Regular exercise, even in polluted areas, can lower risk of cancer mortality

Yacong Bo and Xiang Qian Lao

Regular exercise is recognised as providing significant lifestyle-related protection against non-communicable diseases. It can also reduce the likelihood of cardiovascular disease, cancer and premature death. By contrast, long-term exposure to fine particulate matter (PM2.5) can increase the likelihood of respiratory and cardiovascular disease and certain cancers, leading to premature death.

Outdoor exercise might increase the inhalation and deposition of air pollutants, potentially counteracting its beneficial effects. Evaluation of this risk–benefit relationship has become an important public health concern because more than 91% of the global population lives in areas where air quality fails to meet the 2005 World Health Organization guidelines.

In our study, recently published in the International Journal of Epidemiology, we examined the combined effects of PM2.5 exposure and exercise on the likelihood of dying from cancer in Taiwan. The large study was conducted over 15 years, from 2001 to 2016, with more than 384,000 adults living in areas with relatively high levels of air pollution (the 2-year average PM2.5 concentration was 26 μg/m3, 2.6 times higher than the 2005 WHO guideline value of 10 μg/m3 for annual average PM2.5).

We adjusted our analysis by including known cancer risk factors — age, sex, education, body mass index, physical labour at work, cigarette smoking, alcohol consumption, fruit and vegetable intake, occupational exposure and the season when physical examination was conducted — as covariates.

Among our study population, we identified 5690 cancer-related deaths during the following 19 years. We found that people with habitually high levels of exercise had a 24% lower likelihood of dying from cancer than inactive people. Stratification by different levels of PM2.5 exposure showed that people with high levels of exercise had a 30%, 16% and 25% lower likelihood of death from cancer than inactive people in low, moderately and highly polluted areas, respectively.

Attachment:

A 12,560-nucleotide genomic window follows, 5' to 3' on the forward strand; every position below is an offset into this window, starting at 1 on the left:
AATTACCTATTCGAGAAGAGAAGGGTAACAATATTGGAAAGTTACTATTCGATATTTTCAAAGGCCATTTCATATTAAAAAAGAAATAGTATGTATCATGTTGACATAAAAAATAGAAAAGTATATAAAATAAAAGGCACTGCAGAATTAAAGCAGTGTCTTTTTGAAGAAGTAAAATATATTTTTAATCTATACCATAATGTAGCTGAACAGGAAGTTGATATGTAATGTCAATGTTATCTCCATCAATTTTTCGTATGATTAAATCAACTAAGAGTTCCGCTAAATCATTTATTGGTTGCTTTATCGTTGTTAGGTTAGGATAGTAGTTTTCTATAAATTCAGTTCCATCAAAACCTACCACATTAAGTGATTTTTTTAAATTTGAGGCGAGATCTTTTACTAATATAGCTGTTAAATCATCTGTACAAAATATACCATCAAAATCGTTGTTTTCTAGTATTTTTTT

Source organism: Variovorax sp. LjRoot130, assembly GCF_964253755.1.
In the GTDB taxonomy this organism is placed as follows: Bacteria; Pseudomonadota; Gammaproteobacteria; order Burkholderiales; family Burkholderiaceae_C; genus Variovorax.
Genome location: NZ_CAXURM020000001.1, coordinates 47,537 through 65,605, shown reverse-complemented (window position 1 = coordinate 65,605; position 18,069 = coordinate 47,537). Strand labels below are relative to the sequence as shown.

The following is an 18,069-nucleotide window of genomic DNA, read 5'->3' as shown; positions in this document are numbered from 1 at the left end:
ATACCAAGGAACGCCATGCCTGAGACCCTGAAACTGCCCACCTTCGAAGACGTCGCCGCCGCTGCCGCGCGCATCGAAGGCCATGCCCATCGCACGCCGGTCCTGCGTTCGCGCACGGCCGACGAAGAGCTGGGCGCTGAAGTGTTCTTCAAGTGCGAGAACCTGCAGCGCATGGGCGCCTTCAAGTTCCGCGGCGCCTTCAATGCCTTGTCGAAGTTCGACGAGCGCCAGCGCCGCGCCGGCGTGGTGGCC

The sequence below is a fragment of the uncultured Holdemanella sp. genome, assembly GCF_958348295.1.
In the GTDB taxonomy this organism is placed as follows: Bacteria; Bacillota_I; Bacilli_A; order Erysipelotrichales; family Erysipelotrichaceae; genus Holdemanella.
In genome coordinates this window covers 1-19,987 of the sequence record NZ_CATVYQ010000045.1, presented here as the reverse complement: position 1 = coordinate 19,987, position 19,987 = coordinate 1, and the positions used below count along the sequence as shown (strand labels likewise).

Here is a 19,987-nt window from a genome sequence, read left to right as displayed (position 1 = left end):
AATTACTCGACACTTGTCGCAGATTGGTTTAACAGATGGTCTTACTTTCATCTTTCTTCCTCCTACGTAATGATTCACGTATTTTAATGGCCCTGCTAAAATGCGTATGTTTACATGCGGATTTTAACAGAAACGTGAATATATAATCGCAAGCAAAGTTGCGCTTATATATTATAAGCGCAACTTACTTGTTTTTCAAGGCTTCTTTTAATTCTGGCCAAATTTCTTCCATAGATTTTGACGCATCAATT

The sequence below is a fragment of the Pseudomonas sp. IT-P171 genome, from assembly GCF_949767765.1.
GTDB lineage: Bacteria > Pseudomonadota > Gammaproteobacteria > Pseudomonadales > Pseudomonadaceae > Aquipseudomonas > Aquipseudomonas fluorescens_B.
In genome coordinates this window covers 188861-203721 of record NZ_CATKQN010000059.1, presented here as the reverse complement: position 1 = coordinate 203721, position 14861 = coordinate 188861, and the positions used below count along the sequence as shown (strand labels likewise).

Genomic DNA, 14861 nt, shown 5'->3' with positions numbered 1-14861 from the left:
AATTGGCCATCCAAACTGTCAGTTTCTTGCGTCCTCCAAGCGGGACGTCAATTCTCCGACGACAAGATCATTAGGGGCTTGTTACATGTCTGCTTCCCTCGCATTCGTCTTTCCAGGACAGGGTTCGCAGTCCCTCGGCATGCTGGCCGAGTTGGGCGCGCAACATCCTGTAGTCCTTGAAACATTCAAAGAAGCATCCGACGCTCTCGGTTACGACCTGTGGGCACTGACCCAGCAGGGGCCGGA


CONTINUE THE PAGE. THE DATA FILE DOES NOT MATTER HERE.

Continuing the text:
We also observed that the adverse health effects of air pollution generally manifested at different levels of habitual exercise. Compared with people in areas of low pollution, those in highly polluted areas who were highly and moderately active had a 20% and 19% higher likelihood of cancer mortality, respectively. Finally, participants with high levels of exercise and low levels of PM2.5 exposure had a 35% lower likelihood of cancer mortality than those with low levels of exercise and high levels of PM2.5 exposure.

The beneficial effects of habitual exercise were observed in different levels of ambient PM2.5, and the adverse effects of exposure to PM2.5 generally manifested with different levels of habitual exercise. In other words, regular exercise reduces the likelihood of death from cancer regardless of the level of chronic PM2.5 exposure.

Regular exercise is an effective and safe strategy to prevent premature death caused by cancer, even for people living in polluted areas. People should not have to choose between doing exercise and avoiding air pollution. However, as the beneficial effects of habitual exercise are higher in low polluted areas, it might be better to exercise in places with less traffic or greener surroundings. In areas of severe air pollution, indoor exercise might be better.

Read more:

Bo Y, Yu T, Chang LY, et al. Combined effects of chronic PM2.5 exposure and habitual exercise on cancer mortality: a longitudinal cohort study. Int J Epidemiol 2021; 11 October. doi: 10.1093/ije/dyab209.


Yacong Bo (@YacongB) is a postdoctoral fellow in the Jockey Club School of Public Health and Primary Care at the Chinese University of Hong Kong. Her research interests focus on the health effects of air pollution on non-communicable diseases.

Xiang Qian Lao (@XiangQianLao1) is a professor of air pollution epidemiology at the Jockey Club School of Public Health and Primary Care at the Chinese University of Hong Kong. His research focuses on the health effects of air pollution on non-communicable diseases and the combined health effects of air pollution and physical exercise.

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